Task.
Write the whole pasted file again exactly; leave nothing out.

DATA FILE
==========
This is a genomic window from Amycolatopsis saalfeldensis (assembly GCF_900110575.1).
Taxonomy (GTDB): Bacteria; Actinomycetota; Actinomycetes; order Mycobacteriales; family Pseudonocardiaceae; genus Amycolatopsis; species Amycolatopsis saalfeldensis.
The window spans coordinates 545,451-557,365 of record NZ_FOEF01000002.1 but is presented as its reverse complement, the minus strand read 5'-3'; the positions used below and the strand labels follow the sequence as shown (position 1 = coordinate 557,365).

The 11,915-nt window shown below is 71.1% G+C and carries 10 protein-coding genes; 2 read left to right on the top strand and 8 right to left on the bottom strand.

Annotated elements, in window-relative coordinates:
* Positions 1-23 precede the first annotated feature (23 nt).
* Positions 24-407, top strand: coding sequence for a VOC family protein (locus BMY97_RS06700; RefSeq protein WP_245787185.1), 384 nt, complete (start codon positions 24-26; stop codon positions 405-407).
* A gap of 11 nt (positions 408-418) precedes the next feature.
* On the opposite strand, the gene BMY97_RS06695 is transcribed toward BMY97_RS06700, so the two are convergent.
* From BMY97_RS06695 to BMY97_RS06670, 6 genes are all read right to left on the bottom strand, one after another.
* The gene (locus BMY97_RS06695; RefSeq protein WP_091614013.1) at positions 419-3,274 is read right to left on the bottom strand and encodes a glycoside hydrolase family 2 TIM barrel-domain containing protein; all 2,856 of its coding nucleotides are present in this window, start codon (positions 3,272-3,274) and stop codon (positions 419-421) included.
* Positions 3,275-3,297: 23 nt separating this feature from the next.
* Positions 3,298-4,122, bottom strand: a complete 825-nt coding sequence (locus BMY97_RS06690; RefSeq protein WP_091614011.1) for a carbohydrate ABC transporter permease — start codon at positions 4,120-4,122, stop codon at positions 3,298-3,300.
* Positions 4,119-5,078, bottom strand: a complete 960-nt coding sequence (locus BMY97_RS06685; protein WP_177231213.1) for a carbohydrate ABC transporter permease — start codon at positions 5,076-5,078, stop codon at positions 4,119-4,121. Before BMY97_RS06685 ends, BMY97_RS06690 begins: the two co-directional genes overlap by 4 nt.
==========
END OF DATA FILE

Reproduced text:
This is a genomic window from Amycolatopsis saalfeldensis (assembly GCF_900110575.1).
Taxonomy (GTDB): Bacteria; Actinomycetota; Actinomycetes; order Mycobacteriales; family Pseudonocardiaceae; genus Amycolatopsis; species Amycolatopsis saalfeldensis.
The window spans coordinates 545,451-557,365 of record NZ_FOEF01000002.1 but is presented as its reverse complement, the minus strand read 5'-3'; the positions used below and the strand labels follow the sequence as shown (position 1 = coordinate 557,365).

The 11,915-nt window shown below is 71.1% G+C and carries 10 protein-coding genes; 2 read left to right on the top strand and 8 right to left on the bottom strand.

Annotated elements, in window-relative coordinates:
* Positions 1-23 precede the first annotated feature (23 nt).
* Positions 24-407, top strand: coding sequence for a VOC family protein (locus BMY97_RS06700; RefSeq protein WP_245787185.1), 384 nt, complete (start codon positions 24-26; stop codon positions 405-407).
* A gap of 11 nt (positions 408-418) precedes the next feature.
* On the opposite strand, the gene BMY97_RS06695 is transcribed toward BMY97_RS06700, so the two are convergent.
* From BMY97_RS06695 to BMY97_RS06670, 6 genes are all read right to left on the bottom strand, one after another.
* The gene (locus BMY97_RS06695; RefSeq protein WP_091614013.1) at positions 419-3,274 is read right to left on the bottom strand and encodes a glycoside hydrolase family 2 TIM barrel-domain containing protein; all 2,856 of its coding nucleotides are present in this window, start codon (positions 3,272-3,274) and stop codon (positions 419-421) included.
* Positions 3,275-3,297: 23 nt separating this feature from the next.
* Positions 3,298-4,122, bottom strand: a complete 825-nt coding sequence (locus BMY97_RS06690; RefSeq protein WP_091614011.1) for a carbohydrate ABC transporter permease — start codon at positions 4,120-4,122, stop codon at positions 3,298-3,300.
* Positions 4,119-5,078, bottom strand: a complete 960-nt coding sequence (locus BMY97_RS06685; protein WP_177231213.1) for a carbohydrate ABC transporter permease — start codon at positions 5,076-5,078, stop codon at positions 4,119-4,121. Before BMY97_RS06685 ends, BMY97_RS06690 begins: the two co-directional genes overlap by 4 nt.